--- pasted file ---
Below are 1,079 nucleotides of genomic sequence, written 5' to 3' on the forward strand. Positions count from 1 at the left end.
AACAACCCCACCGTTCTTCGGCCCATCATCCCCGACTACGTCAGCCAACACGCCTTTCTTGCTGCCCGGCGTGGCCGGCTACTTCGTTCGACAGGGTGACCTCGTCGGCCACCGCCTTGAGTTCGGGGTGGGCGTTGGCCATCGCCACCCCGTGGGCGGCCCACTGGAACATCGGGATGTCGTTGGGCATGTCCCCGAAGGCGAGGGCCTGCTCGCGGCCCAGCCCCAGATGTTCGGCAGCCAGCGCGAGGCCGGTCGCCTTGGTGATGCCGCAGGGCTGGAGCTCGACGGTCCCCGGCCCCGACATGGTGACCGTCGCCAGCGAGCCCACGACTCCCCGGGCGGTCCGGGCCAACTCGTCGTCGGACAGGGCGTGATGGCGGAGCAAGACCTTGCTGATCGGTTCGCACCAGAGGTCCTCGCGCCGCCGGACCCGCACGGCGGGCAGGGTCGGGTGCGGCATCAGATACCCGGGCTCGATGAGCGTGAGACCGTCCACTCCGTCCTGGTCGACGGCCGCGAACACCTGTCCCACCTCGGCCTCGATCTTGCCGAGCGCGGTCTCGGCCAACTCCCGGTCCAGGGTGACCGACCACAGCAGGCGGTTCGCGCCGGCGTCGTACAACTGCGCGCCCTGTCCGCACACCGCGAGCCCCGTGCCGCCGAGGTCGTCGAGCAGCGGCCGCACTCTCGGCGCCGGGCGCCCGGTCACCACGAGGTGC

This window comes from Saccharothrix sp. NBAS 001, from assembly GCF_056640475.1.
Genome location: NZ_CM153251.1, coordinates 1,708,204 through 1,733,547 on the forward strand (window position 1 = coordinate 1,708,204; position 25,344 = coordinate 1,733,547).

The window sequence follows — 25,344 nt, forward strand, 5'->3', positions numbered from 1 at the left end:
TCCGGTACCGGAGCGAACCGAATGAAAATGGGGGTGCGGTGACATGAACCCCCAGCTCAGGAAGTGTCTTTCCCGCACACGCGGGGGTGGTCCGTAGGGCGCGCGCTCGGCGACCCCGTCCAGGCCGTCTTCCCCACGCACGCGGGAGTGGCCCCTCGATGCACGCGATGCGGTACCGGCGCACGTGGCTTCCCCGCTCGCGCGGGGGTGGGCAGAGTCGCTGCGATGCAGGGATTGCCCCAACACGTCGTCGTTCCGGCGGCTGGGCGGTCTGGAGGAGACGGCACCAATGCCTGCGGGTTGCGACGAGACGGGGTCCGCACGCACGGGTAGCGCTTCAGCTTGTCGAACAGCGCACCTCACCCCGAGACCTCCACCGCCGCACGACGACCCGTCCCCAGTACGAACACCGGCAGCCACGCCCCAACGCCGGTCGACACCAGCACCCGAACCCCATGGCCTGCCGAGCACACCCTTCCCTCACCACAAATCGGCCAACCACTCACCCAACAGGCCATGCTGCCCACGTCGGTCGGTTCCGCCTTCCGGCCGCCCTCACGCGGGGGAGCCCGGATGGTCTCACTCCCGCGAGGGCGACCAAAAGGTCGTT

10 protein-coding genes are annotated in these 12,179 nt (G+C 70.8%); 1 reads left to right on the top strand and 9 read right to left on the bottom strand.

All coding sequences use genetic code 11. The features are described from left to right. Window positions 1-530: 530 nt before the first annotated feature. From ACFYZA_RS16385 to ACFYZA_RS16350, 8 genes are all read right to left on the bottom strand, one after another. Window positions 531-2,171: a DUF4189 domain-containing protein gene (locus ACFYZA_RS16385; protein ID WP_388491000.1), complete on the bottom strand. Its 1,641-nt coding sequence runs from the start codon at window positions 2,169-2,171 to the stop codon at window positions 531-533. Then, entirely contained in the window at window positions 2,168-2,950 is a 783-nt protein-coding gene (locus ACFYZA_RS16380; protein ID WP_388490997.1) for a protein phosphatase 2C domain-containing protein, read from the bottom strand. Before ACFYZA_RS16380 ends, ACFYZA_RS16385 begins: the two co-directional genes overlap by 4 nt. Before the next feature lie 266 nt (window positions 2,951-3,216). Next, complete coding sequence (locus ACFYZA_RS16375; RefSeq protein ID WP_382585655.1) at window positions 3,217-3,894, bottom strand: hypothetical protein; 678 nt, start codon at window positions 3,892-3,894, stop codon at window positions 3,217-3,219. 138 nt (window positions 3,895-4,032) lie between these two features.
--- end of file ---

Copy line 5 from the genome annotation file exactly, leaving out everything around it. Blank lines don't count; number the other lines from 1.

The window sequence follows — 25,344 nt, forward strand, 5'->3', positions numbered from 1 at the left end: